The BBC1 chat-show host complained that the severance payments - which included £470,000 to former BBC director-general George Entwistle after only 54 days in the job and £680,000 to former chief operating officer Caroline Thomson -had been an "own goal" for the corporation.
Norton, 50, who earned £2.61 million last year through his production company So Television, said it "defies belief" that former bosses had received large pay-outs while BBC staff were making do with less.
"They are scoring way too many own goals. There's a new triumvirate, Charlotte (Moore) is in there (as controller of BBC1), Danny (Cohen) is now head of television and you've got (director-general) Tony Hall, and you hope we can start again and that those sort of mistakes won't continue to be made," he said.
"Because it did seem extraordinary in a time of cuts where you were asking everyone who works for the BBC who's loyal and doing a good job to tighten their belts and take a reduction in pay, while those people who'd dragged the BBC into disrepute were being handed sacks of cash. It defies belief."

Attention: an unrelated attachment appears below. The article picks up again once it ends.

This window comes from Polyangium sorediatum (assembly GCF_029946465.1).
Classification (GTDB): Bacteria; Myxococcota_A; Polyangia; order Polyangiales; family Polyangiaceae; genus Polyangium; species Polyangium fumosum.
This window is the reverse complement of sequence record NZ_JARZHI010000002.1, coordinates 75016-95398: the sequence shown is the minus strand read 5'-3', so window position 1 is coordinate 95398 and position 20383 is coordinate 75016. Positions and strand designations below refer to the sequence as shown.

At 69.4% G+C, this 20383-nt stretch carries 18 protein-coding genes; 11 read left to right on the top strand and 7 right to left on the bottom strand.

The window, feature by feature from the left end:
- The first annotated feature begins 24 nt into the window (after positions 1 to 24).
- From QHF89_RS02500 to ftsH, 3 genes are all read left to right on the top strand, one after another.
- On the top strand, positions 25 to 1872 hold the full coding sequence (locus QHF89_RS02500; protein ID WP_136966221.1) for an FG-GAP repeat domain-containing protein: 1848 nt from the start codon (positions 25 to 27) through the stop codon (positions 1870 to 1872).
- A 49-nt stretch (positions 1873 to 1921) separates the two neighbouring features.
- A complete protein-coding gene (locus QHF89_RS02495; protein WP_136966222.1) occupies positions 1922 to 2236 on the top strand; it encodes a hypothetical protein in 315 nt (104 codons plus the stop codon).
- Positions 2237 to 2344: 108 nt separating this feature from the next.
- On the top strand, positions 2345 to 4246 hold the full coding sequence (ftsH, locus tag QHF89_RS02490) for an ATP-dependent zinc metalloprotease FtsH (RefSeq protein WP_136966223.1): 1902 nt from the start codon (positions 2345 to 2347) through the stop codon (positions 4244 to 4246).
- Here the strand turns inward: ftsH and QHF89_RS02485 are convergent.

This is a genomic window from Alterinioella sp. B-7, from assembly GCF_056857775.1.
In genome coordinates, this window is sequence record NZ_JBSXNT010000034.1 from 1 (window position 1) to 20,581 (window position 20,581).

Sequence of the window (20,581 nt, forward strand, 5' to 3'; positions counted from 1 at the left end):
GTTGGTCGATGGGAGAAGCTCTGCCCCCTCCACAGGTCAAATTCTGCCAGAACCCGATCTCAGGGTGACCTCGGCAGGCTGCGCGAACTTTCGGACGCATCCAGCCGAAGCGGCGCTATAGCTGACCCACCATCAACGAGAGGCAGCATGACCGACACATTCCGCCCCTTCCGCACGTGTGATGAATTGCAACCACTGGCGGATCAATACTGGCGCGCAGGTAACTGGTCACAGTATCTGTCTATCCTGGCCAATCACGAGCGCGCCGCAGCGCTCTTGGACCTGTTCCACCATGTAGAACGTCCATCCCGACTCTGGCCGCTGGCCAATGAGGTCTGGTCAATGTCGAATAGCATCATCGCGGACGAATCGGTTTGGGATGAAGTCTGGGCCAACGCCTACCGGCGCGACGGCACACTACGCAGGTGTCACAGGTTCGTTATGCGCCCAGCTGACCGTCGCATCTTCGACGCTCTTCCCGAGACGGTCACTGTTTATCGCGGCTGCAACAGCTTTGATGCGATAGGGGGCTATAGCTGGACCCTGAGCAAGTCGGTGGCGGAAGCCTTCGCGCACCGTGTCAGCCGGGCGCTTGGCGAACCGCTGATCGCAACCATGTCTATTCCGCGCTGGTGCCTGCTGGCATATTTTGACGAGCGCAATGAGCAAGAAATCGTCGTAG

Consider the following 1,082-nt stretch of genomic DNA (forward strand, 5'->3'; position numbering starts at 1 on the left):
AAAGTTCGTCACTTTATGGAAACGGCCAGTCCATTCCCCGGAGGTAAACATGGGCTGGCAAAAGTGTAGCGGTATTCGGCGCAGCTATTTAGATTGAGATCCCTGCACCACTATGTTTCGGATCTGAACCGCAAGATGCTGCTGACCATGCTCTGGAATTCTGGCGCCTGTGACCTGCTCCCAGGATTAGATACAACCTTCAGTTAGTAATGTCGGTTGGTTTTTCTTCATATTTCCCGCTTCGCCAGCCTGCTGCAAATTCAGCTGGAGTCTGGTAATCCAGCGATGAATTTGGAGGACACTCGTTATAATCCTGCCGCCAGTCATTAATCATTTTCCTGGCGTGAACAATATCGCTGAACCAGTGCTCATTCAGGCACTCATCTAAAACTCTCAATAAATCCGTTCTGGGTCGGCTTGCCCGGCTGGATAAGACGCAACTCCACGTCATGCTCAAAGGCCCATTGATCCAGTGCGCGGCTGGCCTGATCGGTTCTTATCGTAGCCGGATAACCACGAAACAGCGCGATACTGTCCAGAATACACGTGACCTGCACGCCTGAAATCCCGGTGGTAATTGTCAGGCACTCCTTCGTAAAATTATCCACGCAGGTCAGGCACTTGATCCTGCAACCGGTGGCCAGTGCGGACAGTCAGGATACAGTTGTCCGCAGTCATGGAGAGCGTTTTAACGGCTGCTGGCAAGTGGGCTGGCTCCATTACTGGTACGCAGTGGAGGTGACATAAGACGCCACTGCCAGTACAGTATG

Norton said in an interview that he could not see himself leaving the BBC.
"I can't imagine what would make me go. Who's to say? Because I don't think I would work on ITV. So the only reason I would go is if I was ready to retire and they had a lorry-load of cash outside my door. Then I might," he added.
Norton also insisted that he did not get competitive with rival chat show hosts Jonathan Ross, Alan Carr and Piers Morgan.